• Leadership Skills & Emotional IntelligenceHow is emotional intelligence related and weaknesses. Ratings on self-awareness wereto the specific behaviors we associate related to impulse control and stress tolerance. If you find that you explode into anger easily, it iswith leadership effectiveness? likely that others don’t see you as very self-aware. In addition, it appears that others may drawFindings: Higher levels of emotional conclusions about your self-awareness from howintelligence are associated with better you handle difficult and challenging situations. Ifperformance in the following areas: you get anxious, others may interpret this as a Participative Management lack of self-awareness. Putting People at Ease Self-Awareness Balance Between Personal Life and Work Balance Between Personal Life and Work measures the degree to which work and personal Straightforwardness and Composure life activities are prioritized so that neither is Building and Mending Relationships neglected. High ratings from bosses on these Doing Whatever it Takes behaviors were associated with the emotional Decisiveness intelligence measures of social responsibility, Confronting Problem Employees impulse control, and empathy. Giving your Change Management bosses the impression that you are balanced is connected with your feelings of being able toParticipative Management reflects the contribute to a group, controlling your impulses,importance of getting buy-in at the beginning of and understanding the emotions of others. Highan initiative. It is an extremely important ratings from direct reports are also associatedrelationship-building skill in today’s management with impulse control.climate in which organizations valueinterdependency within and between groups. Of Straightforwardness and Composure, whichall the skills and perspectives measures on refers to the skill of remaining calm in a crisis andBenchmarks, participative management had the recovering from mistakes, is related to severallargest number of meaningful correlations with emotional intelligence measures. Notmeasures of emotional intelligence. In other surprisingly, ratings from bosses, peers, and directwords, managers who are seen as good at reports on this scale are related to impulselistening to others and gaining their input before control. Direct report ratings are also associatedimplementing change are likely to be assessed as with stress tolerance, optimism, and socialgood at cooperating with others, able to find responsibility. Boss ratings are related topleasure in life, able to foster relationships, happiness. Thus it appears that being rated highlycontrol impulses, and understand their own on straightforwardness and composure has to doemotions and the emotions of others. with controlling impulses during difficult times, being responsible toward others, and having aPutting People at Ease gets at the heart of satisfied disposition.making others relaxed and comfortable in yourpresence. From the perspective of direct reports, Building and Mending Relationships is theputting people at ease was related to impulse ability to develop and maintain workingcontrol, which is defined as the ability to resist or relationships with various internal and externaldelay the impulse to act. This finding suggests parties. Ratings from bosses on this scale werethat being able to behaviorally put people at ease related to only one measure of emotionalhas to do with controlling your own impulses intelligence: impulse control. This is notwith regard to anger or other emotions. Boss surprising because poor impulse control manifestsratings of putting people at ease are related to itself as an inability to control hostility andhappiness, suggesting that your disposition is explosive behavior. Obviously, this tendency willrelated to how comfortable others are in your not translate into strong relationships with bosses.presence. Similarly, scores on stress tolerance are related to direct report ratings. Difficulties handling stressSelf-Awareness describes those managers who may reveal themselves to direct reports ashave an accurate understanding of their strengths ©2003 Center for Creative Leadership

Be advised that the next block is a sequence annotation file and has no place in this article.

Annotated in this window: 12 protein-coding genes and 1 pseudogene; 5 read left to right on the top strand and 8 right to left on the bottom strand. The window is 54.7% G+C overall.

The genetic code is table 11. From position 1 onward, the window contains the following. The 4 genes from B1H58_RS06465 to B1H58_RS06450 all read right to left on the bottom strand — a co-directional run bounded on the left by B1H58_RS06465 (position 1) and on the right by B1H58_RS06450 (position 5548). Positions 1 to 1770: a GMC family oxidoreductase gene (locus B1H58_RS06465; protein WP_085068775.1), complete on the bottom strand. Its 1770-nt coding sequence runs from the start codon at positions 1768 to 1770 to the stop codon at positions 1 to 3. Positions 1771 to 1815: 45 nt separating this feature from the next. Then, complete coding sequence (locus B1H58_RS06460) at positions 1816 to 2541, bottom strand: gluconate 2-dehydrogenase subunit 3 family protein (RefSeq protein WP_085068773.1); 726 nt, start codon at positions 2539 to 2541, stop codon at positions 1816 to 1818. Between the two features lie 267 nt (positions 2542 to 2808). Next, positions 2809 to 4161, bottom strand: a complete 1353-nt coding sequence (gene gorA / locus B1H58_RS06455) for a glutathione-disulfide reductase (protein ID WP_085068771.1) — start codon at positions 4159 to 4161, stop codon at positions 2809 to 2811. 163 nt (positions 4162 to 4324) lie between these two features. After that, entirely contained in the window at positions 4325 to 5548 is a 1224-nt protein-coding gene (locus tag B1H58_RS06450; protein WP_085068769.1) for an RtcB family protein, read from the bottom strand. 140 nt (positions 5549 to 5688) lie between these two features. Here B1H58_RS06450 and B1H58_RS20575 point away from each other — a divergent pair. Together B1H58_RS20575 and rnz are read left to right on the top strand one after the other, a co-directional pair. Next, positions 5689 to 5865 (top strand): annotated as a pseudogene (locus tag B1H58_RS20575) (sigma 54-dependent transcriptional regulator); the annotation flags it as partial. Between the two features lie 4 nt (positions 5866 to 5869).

• problematic relationships or the stress may result of change management are related tofrom troubled relationships with direct reports. interpersonal relationship abilities. Apparently, the ability to establish satisfying relationships hasBoss ratings on Doing Whatever It Takes, a connection to how well peers judge your abilitywhich has to do with persevering in the face of to institute change.obstacles as well as taking charge and standingalone when necessary were related to two of the Conclusions: Leadership abilities vary accordingemotional intelligence scales: independence and to rater perspective and level of emotionalassertiveness. People who are high on intelligence. In general, co-workers seem toindependence tend to be self-reliant and appreciate managers’ abilities to control theirautonomous. Although they may ask for input impulses and anger, to withstand adverse eventsfrom others, they are not dependent on it. and stressful situations, to be happy with life, andAssertiveness has to do with expressing feelings, to be a cooperative member of the group. Thesethoughts, and beliefs in a nondestructive manner. leaders are more likely to be seen as participative,People high on this scale are not shy about letting self-aware, composed, and balanced.others know what they want. Direct report ratingsare associated with independence and optimism.Optimism has to do with looking at the brighter The Method and Analysisside of life. This constellation of relationshipssuggests that doing whatever it takes requires This summary compiled by Jean Leslie, Mangeremotional intelligence in the sense of being able of Instrument Research at CCL, is based on datato go after what you want, being able to persevere from 302 managers attending CCL’s Leadershipin getting what you want, and seeing that a bright Development Program® between July andfuture is possible. September 2000. The managers volunteered to take part in this research by completing both theDirect report ratings of Decisiveness are related BarOn Emotional Quotient Inventory (BarOn EQ-to assessments of independence. Decisiveness i), which assesses components of emotionalhas to do with a preference for quick and intelligence, and Benchmarks. On average, LDPapproximate actions over slow and approximate participants were 42.7 years old, 73% were male,ones. Independence has to do with the ability to 81% were white, and 90% had a minimum of abe self-directed and self-controlled in one’s bachelor’s degree. The results of both surveysthinking. It does not seem at all surprising that were linked and analyzed. Results reported herepeople who rate themselves as independent are based on at least moderately associatedthinkers would be viewed by their direct reports (r≥.20) zero order correlations of participantsas decisive.Another interesting relationship has to do withpeer ratings of Confronting Problem Is the need to develop emotionalEmployees, the degree to which a manager acts intelligence abilities related todecisively and fairly when dealing with problem derailment behaviors?employees, and the emotional intelligencemeasure of assertiveness. Assertive people are Findings: In his 1998 book, Working Withable to express their beliefs and feelings in a Emotional Intelligence, Donald Goleman suggestsnondestructive manner. These results suggest that that some of the reasons why people derail stembeing able to do this is helpful when it comes to from a lack of emotional intelligence. Ourdealing with problematic performance situations. research indicates the absence of emotional intelligence is related to career derailment. LowChange Management is the final Benchmarks emotional intelligence scores are related to:scale to be connected with emotional intelligence. Problems with Interpersonal RelationshipsThis skill has to do with the effectiveness of the Difficulty Changing or Adaptingstrategies used to facilitate change initiatives.Ratings from direct reports are associated with Ratings on Problems with Interpersonalmeasures of social responsibility. In other words, Relationships from all co-workers—bosses, peers,the ability to be a cooperative member of one’s and direct reports—were associated with lowsocial group is associated with perceptions of scores on impulse control. Problems witheffectiveness in introducing change. Peer ratings ©2003 Center for Creative Leadership